It could come in handy for military personnel in the field to determine whether a wound has become infected, or in hospitals where patients with weakened immune systems are extra vulnerable to bacteria.
Michael McAlpine and his team at Princeton created the remote chemical sensor starting with graphene, a one-atom-thick layer of carbon. Onto that they incorporated a peptide that had to have a dual function: stick to the graphene and detect bacteria at the single cell level. They found a peptide rich in “aromatic residues,” which are apparently sticky, and combined that with another one they isolated from a tropical frog that’s super sensitive to three specific bacteria. An RFID incorporated into all of that can communicate alerts about an infection.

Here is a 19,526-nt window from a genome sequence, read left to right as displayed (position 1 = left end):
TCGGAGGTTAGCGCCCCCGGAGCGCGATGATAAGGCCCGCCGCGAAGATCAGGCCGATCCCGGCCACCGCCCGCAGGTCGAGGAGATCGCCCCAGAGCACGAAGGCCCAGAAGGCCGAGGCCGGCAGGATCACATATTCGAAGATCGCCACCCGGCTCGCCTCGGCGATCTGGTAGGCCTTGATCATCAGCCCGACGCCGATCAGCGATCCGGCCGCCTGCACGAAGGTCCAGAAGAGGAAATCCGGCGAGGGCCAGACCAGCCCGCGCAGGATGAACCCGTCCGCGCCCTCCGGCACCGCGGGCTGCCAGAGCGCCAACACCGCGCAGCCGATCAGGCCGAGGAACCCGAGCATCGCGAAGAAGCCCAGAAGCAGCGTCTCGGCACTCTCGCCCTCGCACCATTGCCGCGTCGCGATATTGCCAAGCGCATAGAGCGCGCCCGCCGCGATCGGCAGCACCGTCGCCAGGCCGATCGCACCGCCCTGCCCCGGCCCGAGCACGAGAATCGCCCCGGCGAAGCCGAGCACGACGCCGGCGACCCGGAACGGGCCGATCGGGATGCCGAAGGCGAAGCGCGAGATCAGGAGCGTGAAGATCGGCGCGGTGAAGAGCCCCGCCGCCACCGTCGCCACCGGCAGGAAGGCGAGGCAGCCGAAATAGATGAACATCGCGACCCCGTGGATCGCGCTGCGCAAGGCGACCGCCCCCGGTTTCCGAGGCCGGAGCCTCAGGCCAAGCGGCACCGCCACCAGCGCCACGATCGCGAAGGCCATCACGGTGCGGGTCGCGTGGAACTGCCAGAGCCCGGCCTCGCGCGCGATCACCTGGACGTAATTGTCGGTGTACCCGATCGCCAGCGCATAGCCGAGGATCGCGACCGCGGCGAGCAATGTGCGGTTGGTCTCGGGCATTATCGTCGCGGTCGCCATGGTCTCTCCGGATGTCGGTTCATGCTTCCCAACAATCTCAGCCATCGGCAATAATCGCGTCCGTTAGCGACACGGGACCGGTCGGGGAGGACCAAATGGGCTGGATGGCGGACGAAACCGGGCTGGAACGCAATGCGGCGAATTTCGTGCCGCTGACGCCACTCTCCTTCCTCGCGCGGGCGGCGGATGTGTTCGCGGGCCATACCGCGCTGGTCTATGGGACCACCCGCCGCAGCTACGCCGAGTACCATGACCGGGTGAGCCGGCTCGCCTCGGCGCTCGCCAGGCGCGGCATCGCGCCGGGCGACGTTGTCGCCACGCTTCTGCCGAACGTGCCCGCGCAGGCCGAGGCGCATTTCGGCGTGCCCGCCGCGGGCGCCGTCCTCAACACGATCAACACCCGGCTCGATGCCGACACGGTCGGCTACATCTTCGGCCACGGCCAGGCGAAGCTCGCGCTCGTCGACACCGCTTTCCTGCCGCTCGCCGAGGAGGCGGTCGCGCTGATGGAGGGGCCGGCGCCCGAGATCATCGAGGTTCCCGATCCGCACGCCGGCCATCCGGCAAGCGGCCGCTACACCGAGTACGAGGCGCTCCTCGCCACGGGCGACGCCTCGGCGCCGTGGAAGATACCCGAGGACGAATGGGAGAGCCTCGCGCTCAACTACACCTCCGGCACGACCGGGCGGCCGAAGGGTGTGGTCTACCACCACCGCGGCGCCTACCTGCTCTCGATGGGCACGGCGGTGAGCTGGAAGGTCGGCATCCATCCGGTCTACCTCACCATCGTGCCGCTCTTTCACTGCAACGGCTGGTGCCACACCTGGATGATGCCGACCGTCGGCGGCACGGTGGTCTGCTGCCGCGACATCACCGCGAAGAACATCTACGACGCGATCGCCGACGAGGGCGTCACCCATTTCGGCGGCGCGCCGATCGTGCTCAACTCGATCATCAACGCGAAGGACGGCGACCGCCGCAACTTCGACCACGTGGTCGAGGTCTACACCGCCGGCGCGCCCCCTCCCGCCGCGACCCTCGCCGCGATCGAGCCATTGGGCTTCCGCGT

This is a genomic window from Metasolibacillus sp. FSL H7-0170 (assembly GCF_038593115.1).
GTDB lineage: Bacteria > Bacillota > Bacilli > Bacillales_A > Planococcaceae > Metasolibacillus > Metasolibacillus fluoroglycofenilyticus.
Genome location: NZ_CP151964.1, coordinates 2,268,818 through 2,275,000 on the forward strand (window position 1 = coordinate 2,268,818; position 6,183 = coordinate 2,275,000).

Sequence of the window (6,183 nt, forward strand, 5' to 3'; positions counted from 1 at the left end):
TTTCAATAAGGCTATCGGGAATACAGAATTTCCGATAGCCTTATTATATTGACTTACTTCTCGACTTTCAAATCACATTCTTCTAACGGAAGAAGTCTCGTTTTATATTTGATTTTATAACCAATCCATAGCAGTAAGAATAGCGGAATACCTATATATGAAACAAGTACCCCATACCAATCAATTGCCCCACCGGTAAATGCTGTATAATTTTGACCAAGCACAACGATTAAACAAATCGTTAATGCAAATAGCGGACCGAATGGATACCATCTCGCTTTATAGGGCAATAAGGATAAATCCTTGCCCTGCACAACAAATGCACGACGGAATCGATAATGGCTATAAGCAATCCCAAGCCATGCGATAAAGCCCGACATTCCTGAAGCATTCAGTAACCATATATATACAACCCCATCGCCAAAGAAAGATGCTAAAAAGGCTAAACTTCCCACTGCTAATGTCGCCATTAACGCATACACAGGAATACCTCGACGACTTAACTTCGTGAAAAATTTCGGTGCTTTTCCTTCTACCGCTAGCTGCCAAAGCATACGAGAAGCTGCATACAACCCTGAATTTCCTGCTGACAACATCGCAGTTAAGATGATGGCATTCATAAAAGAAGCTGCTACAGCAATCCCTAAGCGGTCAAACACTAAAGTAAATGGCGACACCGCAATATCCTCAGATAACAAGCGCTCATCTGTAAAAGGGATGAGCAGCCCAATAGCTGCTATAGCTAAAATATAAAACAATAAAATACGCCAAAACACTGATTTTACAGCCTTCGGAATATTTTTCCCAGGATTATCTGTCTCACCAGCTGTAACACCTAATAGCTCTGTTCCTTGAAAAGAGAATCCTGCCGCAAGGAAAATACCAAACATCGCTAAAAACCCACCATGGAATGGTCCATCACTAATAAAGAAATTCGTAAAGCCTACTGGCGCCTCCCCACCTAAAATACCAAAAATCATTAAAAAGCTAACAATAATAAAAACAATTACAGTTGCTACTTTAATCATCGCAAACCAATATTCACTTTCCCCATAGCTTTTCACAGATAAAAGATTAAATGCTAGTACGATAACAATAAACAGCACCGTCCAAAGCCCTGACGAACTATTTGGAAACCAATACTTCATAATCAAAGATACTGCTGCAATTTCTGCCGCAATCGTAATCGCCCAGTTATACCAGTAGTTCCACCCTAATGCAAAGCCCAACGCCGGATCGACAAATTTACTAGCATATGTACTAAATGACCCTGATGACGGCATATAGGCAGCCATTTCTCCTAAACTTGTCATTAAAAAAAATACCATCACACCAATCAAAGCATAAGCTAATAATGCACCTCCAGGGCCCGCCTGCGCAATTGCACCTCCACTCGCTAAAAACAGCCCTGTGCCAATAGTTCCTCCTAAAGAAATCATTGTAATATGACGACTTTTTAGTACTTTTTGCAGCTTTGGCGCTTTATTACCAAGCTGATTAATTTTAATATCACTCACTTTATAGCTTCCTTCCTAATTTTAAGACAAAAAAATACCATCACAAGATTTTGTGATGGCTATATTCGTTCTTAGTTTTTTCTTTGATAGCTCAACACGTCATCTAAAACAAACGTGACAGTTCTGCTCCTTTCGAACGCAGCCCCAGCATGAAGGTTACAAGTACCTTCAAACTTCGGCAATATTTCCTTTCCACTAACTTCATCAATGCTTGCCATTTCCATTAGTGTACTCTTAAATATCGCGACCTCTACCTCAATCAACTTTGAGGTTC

McAlpine hopes to commercialize the device. But in this iteration, the whole shebang would likely be scrubbed away as soon as you brushed your teeth. The scientists emphasise that we should focus on concept over functionality at this point. But in lieu of some seriously nasty breath and inevitable tooth decay, seems like this might work better embedded on a non-biological object? Though I’m sure if the researchers can pack all that into a mere tattoo, they can also figure out how to make it stay on for a spell. [Ubergizmo, RSC, Nature Communications]
Image: McAlpine Research Group